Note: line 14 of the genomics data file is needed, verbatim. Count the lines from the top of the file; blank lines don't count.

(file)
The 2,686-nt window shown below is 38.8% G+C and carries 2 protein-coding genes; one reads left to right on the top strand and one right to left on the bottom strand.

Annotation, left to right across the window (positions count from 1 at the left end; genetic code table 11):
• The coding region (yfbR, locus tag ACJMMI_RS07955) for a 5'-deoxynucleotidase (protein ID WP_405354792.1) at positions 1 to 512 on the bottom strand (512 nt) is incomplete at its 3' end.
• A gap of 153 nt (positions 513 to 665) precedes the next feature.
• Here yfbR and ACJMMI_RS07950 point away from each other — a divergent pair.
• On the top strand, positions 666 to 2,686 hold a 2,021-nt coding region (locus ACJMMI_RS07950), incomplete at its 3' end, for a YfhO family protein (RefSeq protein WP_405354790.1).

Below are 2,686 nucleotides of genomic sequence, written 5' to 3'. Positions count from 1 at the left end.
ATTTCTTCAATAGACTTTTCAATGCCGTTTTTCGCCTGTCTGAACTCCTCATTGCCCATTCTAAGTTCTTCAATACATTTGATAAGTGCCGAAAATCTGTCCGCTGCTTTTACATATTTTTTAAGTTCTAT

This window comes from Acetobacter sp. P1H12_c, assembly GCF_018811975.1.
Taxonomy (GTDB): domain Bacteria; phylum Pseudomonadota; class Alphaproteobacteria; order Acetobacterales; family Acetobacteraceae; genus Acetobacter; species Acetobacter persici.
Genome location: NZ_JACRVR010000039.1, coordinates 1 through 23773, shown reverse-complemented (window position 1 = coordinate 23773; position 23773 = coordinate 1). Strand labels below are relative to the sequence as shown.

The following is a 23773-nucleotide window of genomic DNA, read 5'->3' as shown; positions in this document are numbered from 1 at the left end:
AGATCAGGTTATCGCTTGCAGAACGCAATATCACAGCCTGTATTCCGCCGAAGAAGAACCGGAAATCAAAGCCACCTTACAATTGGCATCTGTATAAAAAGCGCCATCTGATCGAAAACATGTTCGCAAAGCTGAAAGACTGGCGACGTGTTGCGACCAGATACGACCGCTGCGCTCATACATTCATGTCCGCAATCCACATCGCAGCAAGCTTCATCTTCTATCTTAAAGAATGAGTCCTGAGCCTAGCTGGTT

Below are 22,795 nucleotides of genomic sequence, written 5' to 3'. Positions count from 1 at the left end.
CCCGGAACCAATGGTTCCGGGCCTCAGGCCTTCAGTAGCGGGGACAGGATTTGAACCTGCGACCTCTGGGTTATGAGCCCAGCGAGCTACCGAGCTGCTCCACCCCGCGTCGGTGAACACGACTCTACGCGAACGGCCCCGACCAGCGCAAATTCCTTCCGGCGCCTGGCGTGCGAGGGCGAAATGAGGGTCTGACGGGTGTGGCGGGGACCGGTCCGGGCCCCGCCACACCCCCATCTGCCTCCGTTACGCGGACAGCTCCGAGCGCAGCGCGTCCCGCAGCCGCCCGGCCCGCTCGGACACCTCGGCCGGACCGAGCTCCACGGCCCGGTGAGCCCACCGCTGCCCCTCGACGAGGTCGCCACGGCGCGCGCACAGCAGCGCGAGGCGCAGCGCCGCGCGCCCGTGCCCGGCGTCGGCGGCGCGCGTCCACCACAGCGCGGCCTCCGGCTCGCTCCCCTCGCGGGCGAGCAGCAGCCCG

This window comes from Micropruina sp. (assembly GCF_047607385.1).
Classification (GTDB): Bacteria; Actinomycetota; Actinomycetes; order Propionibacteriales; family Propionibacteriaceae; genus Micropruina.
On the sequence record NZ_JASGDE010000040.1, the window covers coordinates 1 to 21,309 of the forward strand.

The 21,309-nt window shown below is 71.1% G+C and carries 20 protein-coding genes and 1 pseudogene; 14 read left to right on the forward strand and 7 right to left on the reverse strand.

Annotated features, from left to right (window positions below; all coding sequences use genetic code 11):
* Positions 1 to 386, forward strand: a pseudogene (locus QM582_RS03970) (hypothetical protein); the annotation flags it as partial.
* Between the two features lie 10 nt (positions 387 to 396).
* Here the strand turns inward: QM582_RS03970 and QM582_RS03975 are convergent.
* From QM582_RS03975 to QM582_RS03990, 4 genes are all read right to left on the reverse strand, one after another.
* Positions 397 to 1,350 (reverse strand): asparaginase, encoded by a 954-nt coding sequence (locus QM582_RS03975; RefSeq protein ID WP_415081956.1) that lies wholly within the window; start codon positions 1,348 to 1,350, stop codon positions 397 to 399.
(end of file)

Below are 22,795 nucleotides of genomic sequence, written 5' to 3'. Positions count from 1 at the left end.